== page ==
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Allocation of property rights and technological innovation within firms


Strategic Management Journal


Strategy and Entrepreneurship

Authors / Editors

Magelssen C

Publication Year



Research summary This paper examines whether ownership rights to strategic assets within firms affects innovation. Although existing research maintains that strategic assets can be leveraged freely within the firm, many firms allocate ownership rights to strategic assets to business units or subsidiaries. While scholars have examined strategic asset ownership rights as a tool for tax avoidance, scholars have yet to study its effects on innovation. In the context of multinational firms, I find evidence that subsidiaries with ownership rights produce more technological innovations and are more responsive to shocks to R&D opportunity than those without ownership rights. Additionally, the results provide evidence of the cost of tax avoidance strategies. When subsidiaries in technologically]advantaged locations do not hold ownership rights, they produce fewer and less impactful innovations. Managerial summary A key decision made by multinational firms is which subsidiaries should hold ownership rights to the firm's strategic assets. The choice often entails a trade]off between allocating ownership rights to subsidiaries best positioned to innovate and manage the strategic asset versus to subsidiaries in income shielding locations to reduce the firm's tax bill. This paper examines whether subsidiary strategic asset ownership rights matter for subsidiary innovation. I find evidence that subsidiaries with ownership rights produce greater quantity and quality of innovations and are more responsive to changes in R&D opportunity than subsidiaries without ownership rights. This study highlights an important ramification of tax avoidance strategies: locating strategic asset ownership rights away from subsidiaries in regions of expertise can adversely affect innovation within the firm.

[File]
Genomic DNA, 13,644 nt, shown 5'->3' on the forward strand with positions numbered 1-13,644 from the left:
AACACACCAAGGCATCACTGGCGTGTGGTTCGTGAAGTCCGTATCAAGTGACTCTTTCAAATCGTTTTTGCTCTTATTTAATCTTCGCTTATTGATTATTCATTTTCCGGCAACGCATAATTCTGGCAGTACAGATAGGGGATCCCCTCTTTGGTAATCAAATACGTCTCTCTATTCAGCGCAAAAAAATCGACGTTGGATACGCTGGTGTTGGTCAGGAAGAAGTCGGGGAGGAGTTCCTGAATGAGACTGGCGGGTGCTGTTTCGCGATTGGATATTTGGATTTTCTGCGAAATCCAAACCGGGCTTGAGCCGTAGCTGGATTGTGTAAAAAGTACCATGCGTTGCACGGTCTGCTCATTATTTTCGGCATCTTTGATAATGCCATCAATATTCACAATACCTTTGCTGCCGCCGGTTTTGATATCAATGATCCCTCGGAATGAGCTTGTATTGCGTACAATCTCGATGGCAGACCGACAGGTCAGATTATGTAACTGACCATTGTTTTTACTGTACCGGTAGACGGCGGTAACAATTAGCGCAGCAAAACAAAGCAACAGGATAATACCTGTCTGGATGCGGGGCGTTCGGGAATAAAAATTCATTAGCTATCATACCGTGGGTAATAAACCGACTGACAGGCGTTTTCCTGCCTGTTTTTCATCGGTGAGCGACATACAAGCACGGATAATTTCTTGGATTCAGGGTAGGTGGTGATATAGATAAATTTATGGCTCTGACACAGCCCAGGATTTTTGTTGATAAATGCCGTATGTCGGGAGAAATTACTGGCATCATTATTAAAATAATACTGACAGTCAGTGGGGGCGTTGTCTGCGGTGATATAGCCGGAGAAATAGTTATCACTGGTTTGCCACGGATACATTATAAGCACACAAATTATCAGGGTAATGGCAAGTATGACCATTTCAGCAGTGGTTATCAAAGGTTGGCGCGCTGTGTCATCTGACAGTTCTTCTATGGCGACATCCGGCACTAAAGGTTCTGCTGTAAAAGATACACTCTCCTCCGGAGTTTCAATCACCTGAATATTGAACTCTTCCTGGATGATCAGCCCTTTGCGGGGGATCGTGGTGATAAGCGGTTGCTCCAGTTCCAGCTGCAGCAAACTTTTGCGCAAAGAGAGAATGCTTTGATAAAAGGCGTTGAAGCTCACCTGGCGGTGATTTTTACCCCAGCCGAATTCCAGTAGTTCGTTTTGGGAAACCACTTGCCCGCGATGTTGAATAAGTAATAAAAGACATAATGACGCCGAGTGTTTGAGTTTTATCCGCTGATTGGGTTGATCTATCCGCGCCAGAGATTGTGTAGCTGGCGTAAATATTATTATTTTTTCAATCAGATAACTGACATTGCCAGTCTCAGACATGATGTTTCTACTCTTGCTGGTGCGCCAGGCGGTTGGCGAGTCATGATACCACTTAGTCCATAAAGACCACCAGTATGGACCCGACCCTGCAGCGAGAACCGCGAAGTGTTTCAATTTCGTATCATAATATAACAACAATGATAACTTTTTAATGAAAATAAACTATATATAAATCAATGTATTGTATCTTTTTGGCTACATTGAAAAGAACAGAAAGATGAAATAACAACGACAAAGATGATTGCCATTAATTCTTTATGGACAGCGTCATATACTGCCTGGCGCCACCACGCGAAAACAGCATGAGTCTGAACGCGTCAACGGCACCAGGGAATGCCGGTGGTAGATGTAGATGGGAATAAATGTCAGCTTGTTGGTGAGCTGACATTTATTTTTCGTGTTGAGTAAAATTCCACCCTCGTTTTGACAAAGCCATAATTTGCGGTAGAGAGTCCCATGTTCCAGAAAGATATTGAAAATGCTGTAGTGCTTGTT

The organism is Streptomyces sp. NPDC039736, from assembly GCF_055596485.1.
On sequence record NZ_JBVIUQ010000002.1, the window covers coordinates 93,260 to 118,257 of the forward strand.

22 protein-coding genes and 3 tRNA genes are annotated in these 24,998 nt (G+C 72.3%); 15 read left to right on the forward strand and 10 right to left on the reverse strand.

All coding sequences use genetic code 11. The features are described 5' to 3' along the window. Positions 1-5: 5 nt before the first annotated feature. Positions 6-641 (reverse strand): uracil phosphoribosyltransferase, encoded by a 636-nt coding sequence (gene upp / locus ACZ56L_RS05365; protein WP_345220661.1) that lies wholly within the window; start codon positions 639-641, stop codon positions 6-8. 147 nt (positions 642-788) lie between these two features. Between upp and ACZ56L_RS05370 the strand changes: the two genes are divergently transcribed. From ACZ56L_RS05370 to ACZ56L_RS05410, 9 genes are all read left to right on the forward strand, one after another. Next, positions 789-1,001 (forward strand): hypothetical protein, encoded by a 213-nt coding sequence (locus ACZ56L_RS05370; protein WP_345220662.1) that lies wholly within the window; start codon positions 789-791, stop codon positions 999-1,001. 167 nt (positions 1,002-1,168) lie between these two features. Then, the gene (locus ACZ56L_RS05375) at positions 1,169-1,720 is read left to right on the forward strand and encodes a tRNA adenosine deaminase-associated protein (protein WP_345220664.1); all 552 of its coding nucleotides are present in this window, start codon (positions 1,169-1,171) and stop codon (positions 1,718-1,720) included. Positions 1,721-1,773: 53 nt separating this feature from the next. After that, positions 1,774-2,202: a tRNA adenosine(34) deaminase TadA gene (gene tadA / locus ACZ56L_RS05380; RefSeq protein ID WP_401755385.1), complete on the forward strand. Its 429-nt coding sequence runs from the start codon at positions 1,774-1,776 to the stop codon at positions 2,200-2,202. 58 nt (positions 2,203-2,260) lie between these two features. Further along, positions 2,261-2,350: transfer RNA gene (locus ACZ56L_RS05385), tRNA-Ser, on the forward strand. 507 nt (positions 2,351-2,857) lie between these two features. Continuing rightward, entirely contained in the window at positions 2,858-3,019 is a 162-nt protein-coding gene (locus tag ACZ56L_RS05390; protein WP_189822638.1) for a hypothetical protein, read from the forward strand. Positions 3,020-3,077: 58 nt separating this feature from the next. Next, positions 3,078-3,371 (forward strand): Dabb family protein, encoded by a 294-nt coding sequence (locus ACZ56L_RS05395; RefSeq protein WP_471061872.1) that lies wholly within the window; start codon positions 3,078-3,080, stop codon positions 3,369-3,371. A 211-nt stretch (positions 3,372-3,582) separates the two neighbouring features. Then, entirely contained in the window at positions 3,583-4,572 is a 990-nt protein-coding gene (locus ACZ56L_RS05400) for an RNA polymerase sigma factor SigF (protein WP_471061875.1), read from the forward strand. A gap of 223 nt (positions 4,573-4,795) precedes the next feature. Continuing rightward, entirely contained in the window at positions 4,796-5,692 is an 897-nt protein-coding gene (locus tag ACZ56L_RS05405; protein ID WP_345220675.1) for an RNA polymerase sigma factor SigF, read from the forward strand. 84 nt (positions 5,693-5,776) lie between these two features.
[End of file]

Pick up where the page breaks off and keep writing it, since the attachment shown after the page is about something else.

Available on ECCH


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